Leadership: Jessica Bell, founder and president. She also founded My Wine School.
Headquarters: Whitefish Bay
What it does: Shatterproof, stackable stemless wine tumblers
Next goals: Get a utility patent and build a production mold
Funding: Raised $27,000 via Kickstarter; Currently raising $400,000 seed round
By next year, Walmart will be selling Milwaukee startup HaloVino’s shatterproof reusable wine tumblers, and they are already in use at the BMO Harris Bradley Center and Miller Park.
The company is in the midst of raising its second round of funding, a $400,000 seed round of which $250,000 is already committed. It has design patents in more than a dozen countries, and has sold about 100,000 tumblers.
But it has just one full-time employee: founder Jessica Bell. She’s the delivery person, salesperson, product developer and accountant, all rolled into one.
“I’m in a conundrum where I’m not big enough to hire anyone, but I’m small enough that I’m drowning,” Bell said.
Summer is the busy season. Earlier this month, Bell was making an early morning delivery of 1,000 tumblers to the Wine Pavilion at Wisconsin State Fair Park, where she expected to do about $15,000 in sales during the State Fair’s 10-day run, on her way to Madison to make a pitch to investors as she completed gener8tor’s gBeta program.
“It really helped me take the concepts to the next level and become more familiar with the capital fundraising landscape,” she said.
Bell spent a year-and-a-half developing the plastic tumblers, which are the same shape as a stemless wine glass, and are stackable and dishwasher safe. The tumblers come in two pieces that are snapped together by the user, and the “halo” joint forms a hand rest. They’re sold wholesale at $1 per tumbler, several dollars less than competitors.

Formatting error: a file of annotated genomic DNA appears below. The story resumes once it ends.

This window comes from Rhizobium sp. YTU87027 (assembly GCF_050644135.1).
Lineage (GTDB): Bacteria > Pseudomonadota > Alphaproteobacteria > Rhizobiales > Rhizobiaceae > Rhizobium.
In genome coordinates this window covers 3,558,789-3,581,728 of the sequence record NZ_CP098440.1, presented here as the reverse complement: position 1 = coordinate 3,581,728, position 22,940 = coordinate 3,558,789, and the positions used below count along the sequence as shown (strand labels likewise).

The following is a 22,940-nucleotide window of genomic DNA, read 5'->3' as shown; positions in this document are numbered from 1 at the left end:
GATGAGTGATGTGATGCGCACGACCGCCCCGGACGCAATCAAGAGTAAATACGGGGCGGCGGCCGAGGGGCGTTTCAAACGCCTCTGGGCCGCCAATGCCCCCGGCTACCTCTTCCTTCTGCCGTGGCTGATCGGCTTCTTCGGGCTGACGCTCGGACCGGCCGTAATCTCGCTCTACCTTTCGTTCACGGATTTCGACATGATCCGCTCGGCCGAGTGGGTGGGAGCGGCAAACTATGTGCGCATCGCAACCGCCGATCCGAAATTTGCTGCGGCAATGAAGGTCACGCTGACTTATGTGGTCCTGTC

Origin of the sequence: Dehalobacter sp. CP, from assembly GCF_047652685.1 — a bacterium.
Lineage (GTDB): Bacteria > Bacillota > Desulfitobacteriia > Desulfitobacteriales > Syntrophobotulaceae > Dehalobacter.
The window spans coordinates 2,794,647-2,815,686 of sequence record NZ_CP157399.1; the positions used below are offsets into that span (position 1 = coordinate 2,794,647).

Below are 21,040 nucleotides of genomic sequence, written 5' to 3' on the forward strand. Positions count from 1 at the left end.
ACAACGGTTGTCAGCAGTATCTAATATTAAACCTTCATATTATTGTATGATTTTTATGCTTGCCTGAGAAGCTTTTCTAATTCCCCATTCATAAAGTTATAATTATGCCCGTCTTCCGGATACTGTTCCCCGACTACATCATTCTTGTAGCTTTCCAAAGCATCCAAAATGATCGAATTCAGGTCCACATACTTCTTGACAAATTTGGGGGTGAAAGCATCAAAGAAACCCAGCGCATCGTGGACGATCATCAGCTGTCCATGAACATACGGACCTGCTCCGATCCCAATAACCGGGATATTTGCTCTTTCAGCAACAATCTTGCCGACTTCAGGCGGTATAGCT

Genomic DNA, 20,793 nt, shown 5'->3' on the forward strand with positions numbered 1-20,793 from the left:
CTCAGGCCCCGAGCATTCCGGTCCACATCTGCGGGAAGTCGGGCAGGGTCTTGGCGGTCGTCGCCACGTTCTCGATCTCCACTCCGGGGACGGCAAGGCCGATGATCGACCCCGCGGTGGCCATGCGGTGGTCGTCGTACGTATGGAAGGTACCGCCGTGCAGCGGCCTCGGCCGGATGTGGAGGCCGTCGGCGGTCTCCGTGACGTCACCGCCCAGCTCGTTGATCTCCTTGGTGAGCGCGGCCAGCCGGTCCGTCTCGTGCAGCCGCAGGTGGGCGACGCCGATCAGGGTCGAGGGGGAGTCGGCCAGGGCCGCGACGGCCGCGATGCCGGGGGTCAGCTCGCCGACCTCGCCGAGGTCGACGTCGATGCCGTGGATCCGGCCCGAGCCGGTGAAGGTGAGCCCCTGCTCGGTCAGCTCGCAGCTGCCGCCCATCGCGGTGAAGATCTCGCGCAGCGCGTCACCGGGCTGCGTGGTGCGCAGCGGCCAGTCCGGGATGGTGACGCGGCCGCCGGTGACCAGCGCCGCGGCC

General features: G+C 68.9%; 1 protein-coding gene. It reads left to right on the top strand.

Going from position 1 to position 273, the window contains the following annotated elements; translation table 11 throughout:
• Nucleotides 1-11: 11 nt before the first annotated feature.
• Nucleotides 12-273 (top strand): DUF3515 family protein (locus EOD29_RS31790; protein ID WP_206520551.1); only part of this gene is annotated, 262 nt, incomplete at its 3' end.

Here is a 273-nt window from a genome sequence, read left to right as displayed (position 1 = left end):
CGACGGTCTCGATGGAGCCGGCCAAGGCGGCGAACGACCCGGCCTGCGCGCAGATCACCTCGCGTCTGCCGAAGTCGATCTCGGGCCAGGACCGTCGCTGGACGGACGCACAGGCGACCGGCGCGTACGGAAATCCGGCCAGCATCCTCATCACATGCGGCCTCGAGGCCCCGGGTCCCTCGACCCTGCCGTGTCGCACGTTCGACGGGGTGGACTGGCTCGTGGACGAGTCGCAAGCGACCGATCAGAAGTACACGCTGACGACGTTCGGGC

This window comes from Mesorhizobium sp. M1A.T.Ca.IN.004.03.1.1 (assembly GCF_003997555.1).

“A lot of people don’t know that the actual glass shape makes your wine taste better,” she said.
Formerly an investment banker at Goldman Sachs, Bell spent time as a sommelier and previously founded Milwaukee-based My Wine School, which offered in-person and online wine tasting classes. She noticed at concerts, festivals, on airplanes and at stadiums, wine was being served in regular plastic cups.
“Become an expert in something and the ideas will come,” she said. “There’s just a huge industry of people drinking wine in non-glass settings.”
HaloVino, which is manufactured at Sussex IM, is now sold in 30 locations in Wisconsin. Bell is starting to develop complementary products and expand into other states.
HaloVino is still waiting on its utility patent, which will be key for its investors. To get started, Bell raised $27,000 on Kickstarter in fall 2015 and rolled the product out in summer 2016.
Once the seed round is raised, Bell can have a production mold created to produce four glasses at a time, significantly improving its margins. And she’ll be able to hire a few employees.